TITLE: "Razor Wire"
People seeking protection are often forced to put their lives at risk. Militarily secured borders ensure that those seeking protection can only enter with difficulty or not at all. Ever closer cooperation with transit countries along the flight routes is intended to ensure that people are intercepted as early as possible. There are hardly any safe access routes. Thus, access to a fair asylum procedure is denied. This contradicts the Geneva Refugee Convention and international human rights.
AUTHOR: Josef Dreisörner (Germany)
Josef Dreisörner (born 1967)
Living in Munich, Germany
Mediadesigner, Photo Artist
As the evolution of digital image editing eliminates the distinctiveness of the visual vocabulary, the viewer of photographic images is increasingly confronted with drably uniform visual languages.
Digital post-editing today allows repairing virtually every mistake and achieving any desired aesthetic result, but at a great cost. Where any result can be produced from any original image, seeing and sensual perception lose their value and significance, as does the technical and manual process of capturing an image. Josef Dreisörner rejects this current approach to the photographic workflow radically.
His KLIMSCH UNIKAT portrait shots yield perspectives of the human visage with downright surgical precision – an aesthetic approach which may feel alien at first, but is intentional in its expressiveness. Although still committed to high aesthetic standards, in most Josef Dreisörner’s still lifes do not focus on aesthetic issues. Rather, it is his concern as an artist to draw the viewer‘s attention to socially relevant themes. The choice of this subject must indeed be considered as unusual. The fact that the viewer initially reacts in a disturbed manner is a matter of calculation. Only a longer engagement with the work reveals on the one hand the theme that moves the artist, on the other hand it deliberately leaves room for interpretation and should invite further discussion.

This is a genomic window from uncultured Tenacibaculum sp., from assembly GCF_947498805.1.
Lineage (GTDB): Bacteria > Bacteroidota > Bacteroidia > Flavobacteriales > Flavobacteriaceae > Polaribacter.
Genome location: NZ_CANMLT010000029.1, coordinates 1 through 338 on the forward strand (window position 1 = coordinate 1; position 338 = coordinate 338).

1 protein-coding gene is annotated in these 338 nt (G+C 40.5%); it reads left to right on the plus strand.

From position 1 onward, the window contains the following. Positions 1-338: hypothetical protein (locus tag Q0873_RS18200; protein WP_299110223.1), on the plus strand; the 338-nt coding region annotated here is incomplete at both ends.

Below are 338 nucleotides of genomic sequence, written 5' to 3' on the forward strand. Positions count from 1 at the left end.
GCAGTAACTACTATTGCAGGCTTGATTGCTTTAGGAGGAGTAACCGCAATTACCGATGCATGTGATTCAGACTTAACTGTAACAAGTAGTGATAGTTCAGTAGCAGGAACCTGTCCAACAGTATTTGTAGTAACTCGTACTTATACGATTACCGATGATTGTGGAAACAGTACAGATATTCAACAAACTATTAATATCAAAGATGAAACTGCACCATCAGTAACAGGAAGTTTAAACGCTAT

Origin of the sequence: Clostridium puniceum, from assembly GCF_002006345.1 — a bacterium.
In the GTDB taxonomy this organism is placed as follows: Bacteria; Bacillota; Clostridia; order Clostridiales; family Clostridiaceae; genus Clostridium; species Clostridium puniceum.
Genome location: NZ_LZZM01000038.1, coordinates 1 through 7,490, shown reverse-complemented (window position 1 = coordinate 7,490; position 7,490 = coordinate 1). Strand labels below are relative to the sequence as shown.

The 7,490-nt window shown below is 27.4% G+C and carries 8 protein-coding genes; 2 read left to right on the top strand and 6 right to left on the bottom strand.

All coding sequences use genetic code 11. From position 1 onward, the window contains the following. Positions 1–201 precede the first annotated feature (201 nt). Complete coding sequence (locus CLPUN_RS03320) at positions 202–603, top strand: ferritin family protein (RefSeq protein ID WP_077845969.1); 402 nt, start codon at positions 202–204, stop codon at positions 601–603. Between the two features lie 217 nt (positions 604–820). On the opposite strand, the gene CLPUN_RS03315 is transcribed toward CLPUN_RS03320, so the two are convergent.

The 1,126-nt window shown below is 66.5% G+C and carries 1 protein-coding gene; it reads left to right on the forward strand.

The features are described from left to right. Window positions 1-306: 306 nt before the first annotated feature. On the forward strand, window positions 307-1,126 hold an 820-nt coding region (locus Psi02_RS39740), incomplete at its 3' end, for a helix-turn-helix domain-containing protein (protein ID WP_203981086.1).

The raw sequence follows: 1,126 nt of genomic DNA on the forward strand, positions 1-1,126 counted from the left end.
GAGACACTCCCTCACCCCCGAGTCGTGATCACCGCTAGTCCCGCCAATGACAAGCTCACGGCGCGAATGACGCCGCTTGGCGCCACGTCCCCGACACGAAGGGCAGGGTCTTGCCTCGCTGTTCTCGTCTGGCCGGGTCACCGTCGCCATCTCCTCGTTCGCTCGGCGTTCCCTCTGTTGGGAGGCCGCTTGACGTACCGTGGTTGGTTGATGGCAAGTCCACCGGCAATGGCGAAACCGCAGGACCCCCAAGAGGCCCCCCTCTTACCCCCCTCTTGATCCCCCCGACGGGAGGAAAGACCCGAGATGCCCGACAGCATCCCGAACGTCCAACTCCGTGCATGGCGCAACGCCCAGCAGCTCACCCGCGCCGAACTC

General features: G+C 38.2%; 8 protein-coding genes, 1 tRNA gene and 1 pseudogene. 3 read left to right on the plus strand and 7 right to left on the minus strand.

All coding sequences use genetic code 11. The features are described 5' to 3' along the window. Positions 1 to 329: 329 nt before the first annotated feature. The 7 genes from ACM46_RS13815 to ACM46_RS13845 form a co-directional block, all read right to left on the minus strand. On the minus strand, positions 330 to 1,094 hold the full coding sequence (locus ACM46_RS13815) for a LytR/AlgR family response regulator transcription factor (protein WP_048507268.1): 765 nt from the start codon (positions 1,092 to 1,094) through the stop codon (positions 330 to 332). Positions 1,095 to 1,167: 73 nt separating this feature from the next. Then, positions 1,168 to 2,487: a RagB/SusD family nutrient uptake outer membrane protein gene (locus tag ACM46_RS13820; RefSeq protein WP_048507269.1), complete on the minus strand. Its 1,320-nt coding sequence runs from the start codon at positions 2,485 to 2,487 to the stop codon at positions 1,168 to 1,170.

Such pictorial statements are mainly realised by means of so-called large-format cameras. Of particular note is the Klimsch Praktika reproduction / process camera built in 1957 with a film format of up to 50×60 cm (20×24 Inch). Photographs are taken analogue on black-and-white film or with direct exposure on black-and-white positive photo paper. When using the positive photo paper the captured image cannot be reproduced in analog photographic technology, and there is no option of analogue or digital post-processing. The captures on film are realized by means of the Palladium /Platinum Print process. Due to the 50×60 cm film format of the Klimsch Praktika reproduction / process camera, he is one of the few photographers who is able to produce analogue negatives and thus Palladium /Platinum Prints with a size of up to 50×60 cm (20×24 Inch). In this process, hand prints are made on natural paper whose incomparable quality, aesthetic beauty and permanence were already appreciated by the pictorialists of the 19th century.
• Klimsch Praktika Process / Reproduction Camera, Film format 50x60 cm/20×24 Inch (Year of construction 1957) • Sinar P2, 8x10 Inch
Support this photographer - share this work on Facebook.